In response to the letter from Mike Lazare, Who wants unwanted children? (Record, Oct. 3).
I appreciate your sincerity and your concern for Canadian women and agree wholeheartedly that it is a tragedy that any have suffered illness and even died through illegal abortions in the past.
However, I believe in Canada many of us have talked ourselves into the idea that abortion is simply another medical procedure with no moral ramifications. Placing the focus on the question, “Is anyone willing to adopt?” is misguided (adoption wait lists are long) and a (I trust well-intended) red herring detracting from the real issue.
That real issue is this — that those who argue passionately for “a woman’s right to choose” do so at the cost of millions of voiceless Canadians being robbed of their right to choose.
Why do the unborn have no rights in Canada? And is it actually in women’s best interest to persuade them that what they carry is a blob, not a person?
The inconsistency of our own language, even your use of the term “child” to describe an unborn human, betrays what we know at our core is true.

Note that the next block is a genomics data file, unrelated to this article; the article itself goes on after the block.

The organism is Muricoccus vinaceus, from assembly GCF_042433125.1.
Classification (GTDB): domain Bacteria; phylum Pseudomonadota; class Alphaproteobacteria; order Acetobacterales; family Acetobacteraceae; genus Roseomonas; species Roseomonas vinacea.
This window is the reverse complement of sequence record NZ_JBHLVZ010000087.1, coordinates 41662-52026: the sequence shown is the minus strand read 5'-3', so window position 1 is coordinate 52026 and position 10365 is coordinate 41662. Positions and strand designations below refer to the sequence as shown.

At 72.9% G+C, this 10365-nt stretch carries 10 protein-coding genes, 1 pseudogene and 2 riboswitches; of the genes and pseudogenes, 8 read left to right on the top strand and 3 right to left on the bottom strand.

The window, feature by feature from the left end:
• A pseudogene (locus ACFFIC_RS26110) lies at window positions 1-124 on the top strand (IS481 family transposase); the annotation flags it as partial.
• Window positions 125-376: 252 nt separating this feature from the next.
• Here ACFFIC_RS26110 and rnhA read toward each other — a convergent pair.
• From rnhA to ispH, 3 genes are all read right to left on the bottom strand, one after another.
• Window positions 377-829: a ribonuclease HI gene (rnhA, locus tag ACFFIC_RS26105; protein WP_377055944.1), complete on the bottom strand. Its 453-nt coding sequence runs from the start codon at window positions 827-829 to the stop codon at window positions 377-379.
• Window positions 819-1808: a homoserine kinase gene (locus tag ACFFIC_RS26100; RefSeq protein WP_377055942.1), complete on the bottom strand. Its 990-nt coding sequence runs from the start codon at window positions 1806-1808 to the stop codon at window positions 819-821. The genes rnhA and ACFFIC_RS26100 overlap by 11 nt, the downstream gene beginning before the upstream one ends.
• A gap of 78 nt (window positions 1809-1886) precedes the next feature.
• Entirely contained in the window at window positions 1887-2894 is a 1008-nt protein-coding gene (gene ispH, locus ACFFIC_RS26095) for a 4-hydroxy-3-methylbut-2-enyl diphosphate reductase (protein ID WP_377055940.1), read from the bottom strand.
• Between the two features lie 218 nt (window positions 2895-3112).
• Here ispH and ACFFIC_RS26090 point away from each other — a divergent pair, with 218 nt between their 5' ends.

A woman becomes pregnant willingly, and we celebrate with her that there is a baby in her womb. If the baby is unwanted, however, we assure her that she can simply end this pregnancy.
Despite the fact that he has his own unique DNA, brainwaves, and a heartbeat, he is not a person, only an appendage to her own body; it’s not the death of a person, it’s just ending the pregnancy.
The youngest born baby to survive was born at 21 weeks, five days, born, ironically, in Ottawa. Abort another child, not yet born, at 22 weeks, and Ottawa says it’s OK.
Our nation’s elected leaders had the opportunity through Bill 312 to set up a committee to investigate the question “when does an unborn child become a person?”
While 91 MPs recognized the need to address this question, I am ashamed that the rest of those who voted, including our own MP and our prime minister, felt it is better to ignore this elephant in the room.
Slavery was the norm for decades in Britain until at last, after years of effort, the rights of slaves were acknowledged. One day historians will describe the era of unrestricted abortion in Canada as the tragic, dark blot on our story that it is.
This wrong will one day be righted by leaders willing to face the growing mountain of plain biological facts in the eye. Let’s start caring enough about women to stop lying to them about what’s in their wombs; post-abortive trauma is real and common.
Let’s give the 100,000 babies slated for abortion in Canada this year a fighting chance to show the infinite worth they possess, regardless of who deems them “wanted.”
For these reasons and many more, I issue you and my fellow citizens this challenge: Please discuss and rethink this deeply important matter (watching the free October Baby movie, at 7 p.m. at the Sid this Friday could be a first step).
For the unborn, we are their only voice.